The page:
Oranges Suspended in Bourbon Gelatin


I first had a version of this plush, fresh dessert in Paris, in a crowded second floor dining room. People passed giant wicker cheese trays from table to table. There were red and white ch

ecks involved. It was there I had my first whole grilled sardine, juicy and laquered at the skin, with just a squeeze of lemon and fresh herbs. And there I had a simple dessert of just oranges and grapefruits, lightly gelled together into a slippery, silken slice.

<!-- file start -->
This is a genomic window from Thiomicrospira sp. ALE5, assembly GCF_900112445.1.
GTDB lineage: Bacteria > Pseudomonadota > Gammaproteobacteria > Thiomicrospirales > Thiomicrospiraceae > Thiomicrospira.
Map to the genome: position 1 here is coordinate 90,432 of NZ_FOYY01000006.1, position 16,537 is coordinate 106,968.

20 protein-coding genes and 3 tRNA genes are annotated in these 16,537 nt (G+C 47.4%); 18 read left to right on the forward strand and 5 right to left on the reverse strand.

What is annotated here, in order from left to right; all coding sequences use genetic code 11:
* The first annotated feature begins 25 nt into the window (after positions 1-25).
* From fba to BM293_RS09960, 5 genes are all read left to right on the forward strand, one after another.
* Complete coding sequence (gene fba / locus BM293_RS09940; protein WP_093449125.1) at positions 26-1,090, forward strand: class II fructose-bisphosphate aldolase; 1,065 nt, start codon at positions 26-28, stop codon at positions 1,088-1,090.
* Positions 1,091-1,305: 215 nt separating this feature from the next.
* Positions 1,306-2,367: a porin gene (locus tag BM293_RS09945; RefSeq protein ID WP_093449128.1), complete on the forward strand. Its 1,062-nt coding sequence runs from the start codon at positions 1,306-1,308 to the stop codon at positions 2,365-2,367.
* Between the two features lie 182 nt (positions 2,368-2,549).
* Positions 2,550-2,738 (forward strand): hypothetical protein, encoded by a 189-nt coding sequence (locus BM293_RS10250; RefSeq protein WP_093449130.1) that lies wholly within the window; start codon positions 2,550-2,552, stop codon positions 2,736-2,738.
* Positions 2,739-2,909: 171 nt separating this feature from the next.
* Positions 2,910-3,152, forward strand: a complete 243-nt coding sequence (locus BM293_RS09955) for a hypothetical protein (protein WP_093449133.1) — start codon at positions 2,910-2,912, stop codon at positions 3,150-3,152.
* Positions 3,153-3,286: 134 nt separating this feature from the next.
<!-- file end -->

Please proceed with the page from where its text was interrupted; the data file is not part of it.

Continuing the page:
In my version, the orange segments are suspended in a gelatin mixture of orange juice, bourbon, and lime zest. For some reason, gelatin is rather gauche in the United States. It's cheap (Jell-o), trashy (Jell-o shots), or some justifiably abandoned retro silliness. But what works here is a matter of elegant augmentation. The oranges are given a cushion, an extra pulp upon their pulp.

I made this before work, let it set, then ate it that night for dessert. The bourbon is, of course, unnecessary. But highly encouraged.


See what I mean about pulp upon pulp? You don't know where the orange ends and the gelatin begins.